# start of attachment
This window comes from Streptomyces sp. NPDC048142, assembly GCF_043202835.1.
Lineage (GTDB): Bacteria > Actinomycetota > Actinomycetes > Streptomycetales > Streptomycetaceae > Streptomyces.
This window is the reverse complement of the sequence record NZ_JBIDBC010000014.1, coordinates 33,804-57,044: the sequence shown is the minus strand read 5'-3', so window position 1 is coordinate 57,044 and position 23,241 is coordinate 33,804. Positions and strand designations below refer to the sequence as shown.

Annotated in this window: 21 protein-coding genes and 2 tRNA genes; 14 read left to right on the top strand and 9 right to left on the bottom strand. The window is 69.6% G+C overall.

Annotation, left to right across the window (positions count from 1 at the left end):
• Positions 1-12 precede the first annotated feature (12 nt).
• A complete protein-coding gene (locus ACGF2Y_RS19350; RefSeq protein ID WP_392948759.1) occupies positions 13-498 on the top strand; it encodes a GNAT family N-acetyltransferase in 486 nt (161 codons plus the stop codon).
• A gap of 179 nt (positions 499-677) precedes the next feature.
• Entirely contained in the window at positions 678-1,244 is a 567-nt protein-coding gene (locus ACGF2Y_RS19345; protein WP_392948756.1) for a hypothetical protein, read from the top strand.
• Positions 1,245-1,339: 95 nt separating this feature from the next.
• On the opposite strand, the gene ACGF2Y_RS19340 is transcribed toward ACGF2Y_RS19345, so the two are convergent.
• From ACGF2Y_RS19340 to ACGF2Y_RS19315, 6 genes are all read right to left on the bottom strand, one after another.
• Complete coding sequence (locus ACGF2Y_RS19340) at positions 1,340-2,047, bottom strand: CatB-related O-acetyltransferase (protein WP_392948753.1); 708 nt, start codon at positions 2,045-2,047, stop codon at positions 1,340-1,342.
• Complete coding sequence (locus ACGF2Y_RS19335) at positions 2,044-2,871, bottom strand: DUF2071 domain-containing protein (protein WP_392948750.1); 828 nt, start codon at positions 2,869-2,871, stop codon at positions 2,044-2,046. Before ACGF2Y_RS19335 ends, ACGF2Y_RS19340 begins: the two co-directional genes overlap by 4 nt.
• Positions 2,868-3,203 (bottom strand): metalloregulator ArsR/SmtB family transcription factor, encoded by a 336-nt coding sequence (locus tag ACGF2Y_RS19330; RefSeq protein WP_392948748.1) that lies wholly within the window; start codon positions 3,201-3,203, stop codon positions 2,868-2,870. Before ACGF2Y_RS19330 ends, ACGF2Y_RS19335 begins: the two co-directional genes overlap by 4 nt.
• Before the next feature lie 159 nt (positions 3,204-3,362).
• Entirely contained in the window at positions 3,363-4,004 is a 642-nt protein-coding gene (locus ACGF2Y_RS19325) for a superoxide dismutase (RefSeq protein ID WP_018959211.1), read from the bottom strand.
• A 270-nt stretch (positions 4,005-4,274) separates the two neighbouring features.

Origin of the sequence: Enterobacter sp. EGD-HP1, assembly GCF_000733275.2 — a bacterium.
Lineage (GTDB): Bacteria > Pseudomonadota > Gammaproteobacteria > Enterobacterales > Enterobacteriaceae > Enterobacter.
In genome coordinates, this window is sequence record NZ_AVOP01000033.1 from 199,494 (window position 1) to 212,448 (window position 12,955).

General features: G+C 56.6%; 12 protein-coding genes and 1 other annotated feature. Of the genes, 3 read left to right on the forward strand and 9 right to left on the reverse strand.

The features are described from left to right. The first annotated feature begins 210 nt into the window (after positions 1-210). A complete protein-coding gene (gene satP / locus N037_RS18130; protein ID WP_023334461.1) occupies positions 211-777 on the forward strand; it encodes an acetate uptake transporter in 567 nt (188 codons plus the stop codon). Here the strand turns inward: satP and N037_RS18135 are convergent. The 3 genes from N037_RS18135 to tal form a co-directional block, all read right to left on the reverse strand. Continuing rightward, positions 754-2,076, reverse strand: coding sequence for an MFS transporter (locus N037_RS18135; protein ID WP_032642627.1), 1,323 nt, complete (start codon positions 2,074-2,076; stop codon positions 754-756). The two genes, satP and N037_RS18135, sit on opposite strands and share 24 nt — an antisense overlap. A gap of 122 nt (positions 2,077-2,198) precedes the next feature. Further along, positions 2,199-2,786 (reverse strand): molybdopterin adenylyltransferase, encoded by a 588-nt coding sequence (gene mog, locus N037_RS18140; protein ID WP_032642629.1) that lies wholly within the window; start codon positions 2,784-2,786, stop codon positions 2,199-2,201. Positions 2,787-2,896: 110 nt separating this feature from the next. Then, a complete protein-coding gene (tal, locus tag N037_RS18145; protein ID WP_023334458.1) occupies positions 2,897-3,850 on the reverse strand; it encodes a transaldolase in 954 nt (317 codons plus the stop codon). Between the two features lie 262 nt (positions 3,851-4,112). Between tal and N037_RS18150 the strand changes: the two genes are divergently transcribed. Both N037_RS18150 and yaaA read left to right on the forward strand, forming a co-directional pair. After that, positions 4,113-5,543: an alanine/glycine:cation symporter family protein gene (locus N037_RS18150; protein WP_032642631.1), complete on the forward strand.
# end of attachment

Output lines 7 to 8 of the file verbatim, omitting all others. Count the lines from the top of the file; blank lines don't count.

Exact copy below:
• A complete protein-coding gene (locus ACGF2Y_RS19350; RefSeq protein ID WP_392948759.1) occupies positions 13-498 on the top strand; it encodes a GNAT family N-acetyltransferase in 486 nt (161 codons plus the stop codon).
• A gap of 179 nt (positions 499-677) precedes the next feature.